Tuesday, August 7, 2007

Quote of the Day

Oh - I forgot to add this great line from the book I'm reading:

"I fear retirement in places where the climate is the lure."

:) Isn't that great? From "A Year in the World" by Frances Mayes. I like her prose.


30 ends per inch. I'm in warping hell...

Actually, it's not so bad. I'm setting up some organic cotton warp - this yarn has 7000 yards per pound, so it's really fine. I'm going to weave some dishtowels in Ms and Os. Huh. Haven't done many dishtowels - my first absolutely disastrous attempt at weaving involved dishtowels and yarn from a knitting store (what was I thinking?? LOL I had no idea at that point where to find yarn suitable for weaving). I made some a couple years ago for Christmas presents (along with soap that I made, too) that turned out significantly better. Here's hoping these are even better!

If these turn out well, I'm thinking of trying another set with overshot borders, using some 10/2 Tencel as the pattern weft. Supposedly, Tencel is very absorbent, and the colors are so darn striking, I thought that might be fun to try.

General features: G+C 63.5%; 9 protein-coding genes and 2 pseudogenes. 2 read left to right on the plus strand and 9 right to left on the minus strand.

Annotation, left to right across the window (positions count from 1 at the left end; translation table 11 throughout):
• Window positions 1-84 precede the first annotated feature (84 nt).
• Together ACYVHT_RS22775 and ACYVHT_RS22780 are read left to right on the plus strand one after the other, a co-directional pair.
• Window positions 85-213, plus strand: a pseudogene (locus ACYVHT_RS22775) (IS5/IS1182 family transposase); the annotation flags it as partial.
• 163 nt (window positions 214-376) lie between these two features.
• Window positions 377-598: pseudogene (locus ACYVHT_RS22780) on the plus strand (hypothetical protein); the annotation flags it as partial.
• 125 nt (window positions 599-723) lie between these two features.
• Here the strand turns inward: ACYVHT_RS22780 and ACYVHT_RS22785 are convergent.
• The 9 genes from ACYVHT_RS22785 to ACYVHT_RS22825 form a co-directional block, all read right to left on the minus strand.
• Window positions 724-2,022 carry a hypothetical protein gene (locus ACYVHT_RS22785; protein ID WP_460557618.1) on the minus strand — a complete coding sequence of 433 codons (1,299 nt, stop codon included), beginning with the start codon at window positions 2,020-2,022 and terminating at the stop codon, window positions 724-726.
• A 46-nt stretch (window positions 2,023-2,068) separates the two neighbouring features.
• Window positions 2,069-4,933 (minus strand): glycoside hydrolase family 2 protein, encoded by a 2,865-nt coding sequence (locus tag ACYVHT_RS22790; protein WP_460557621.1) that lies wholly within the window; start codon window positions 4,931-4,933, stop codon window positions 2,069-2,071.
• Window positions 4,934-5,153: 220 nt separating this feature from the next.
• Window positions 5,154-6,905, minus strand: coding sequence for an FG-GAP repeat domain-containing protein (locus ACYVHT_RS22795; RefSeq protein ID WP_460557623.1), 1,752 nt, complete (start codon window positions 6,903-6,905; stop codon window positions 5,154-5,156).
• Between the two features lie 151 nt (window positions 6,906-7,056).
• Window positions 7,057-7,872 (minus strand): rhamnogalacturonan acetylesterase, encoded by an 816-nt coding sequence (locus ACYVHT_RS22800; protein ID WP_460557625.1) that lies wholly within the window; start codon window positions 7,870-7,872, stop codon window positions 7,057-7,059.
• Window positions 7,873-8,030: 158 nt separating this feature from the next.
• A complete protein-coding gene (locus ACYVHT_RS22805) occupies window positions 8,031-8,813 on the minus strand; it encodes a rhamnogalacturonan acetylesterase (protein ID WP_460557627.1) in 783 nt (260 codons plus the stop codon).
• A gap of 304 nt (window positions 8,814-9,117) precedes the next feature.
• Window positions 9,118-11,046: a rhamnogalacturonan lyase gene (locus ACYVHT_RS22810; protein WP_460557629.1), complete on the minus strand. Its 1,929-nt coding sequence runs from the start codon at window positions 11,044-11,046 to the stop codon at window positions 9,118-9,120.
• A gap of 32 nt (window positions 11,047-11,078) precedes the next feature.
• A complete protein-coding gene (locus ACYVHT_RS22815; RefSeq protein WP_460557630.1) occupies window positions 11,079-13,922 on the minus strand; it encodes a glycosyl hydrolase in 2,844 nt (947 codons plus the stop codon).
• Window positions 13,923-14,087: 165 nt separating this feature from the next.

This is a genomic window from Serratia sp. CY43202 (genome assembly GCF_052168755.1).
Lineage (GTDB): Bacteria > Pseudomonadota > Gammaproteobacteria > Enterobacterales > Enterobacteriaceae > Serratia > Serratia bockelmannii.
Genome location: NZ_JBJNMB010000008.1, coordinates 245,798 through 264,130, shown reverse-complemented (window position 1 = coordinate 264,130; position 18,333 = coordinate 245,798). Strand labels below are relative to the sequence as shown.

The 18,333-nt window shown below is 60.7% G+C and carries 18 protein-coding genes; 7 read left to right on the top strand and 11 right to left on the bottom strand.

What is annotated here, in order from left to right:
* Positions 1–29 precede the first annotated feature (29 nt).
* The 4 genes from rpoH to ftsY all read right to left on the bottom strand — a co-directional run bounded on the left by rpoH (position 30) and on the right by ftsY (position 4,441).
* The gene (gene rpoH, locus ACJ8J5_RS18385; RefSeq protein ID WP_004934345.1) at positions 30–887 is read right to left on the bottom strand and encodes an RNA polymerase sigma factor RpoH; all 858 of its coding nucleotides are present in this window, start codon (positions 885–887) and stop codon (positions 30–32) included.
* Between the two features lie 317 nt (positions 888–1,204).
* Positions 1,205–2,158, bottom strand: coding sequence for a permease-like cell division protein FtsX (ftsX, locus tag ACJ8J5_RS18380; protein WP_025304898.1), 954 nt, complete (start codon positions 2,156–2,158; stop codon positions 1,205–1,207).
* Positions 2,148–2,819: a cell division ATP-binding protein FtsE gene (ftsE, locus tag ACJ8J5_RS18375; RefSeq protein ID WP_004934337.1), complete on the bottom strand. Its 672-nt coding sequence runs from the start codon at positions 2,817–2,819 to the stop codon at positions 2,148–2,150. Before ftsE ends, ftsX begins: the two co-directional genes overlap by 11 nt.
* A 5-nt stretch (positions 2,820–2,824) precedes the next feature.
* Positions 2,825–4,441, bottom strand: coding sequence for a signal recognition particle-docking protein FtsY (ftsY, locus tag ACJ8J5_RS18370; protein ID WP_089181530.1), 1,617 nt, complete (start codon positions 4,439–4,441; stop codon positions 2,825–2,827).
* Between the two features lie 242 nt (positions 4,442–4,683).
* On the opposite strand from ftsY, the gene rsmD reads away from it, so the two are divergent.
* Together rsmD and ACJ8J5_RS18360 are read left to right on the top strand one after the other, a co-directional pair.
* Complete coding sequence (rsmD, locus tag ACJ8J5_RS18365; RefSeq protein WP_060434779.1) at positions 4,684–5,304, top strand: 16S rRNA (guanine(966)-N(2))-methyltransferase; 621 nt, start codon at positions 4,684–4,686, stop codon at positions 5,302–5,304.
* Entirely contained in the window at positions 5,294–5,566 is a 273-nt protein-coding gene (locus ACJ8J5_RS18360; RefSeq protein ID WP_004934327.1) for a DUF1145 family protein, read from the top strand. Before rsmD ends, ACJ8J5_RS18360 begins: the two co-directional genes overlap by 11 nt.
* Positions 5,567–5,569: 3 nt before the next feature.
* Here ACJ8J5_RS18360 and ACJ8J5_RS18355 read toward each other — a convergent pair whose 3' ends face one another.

Not much else going on - I've started working out again. My cardiovascular system is in shock. ("You want me to do *what*??") I figured that since Conall is just about seven months old, it was time to get my rear in gear. Especially if I want to ski this winter!! I missed it so much last year! But at this point, my thighs are *not* going to be letting me telemark any time soon... Oh well, there's always snowboarding, the laziest way down the mountain if I'm still a blob by the time November/December roll around.

Friday, August 3, 2007

Hot and Color Exercises

Not a whole heck of a lot going on over here - Mr. Conall just got his third tooth, so, as any parent knows, it's been a lovely couple of days with him, poor little man. Add to that the heat, and, well... yuck. We did finally break down and put in a couple window air conditioners, though, so we've stopped the melting. So spoiled - we didn't put them in at all last summer, it was so mild.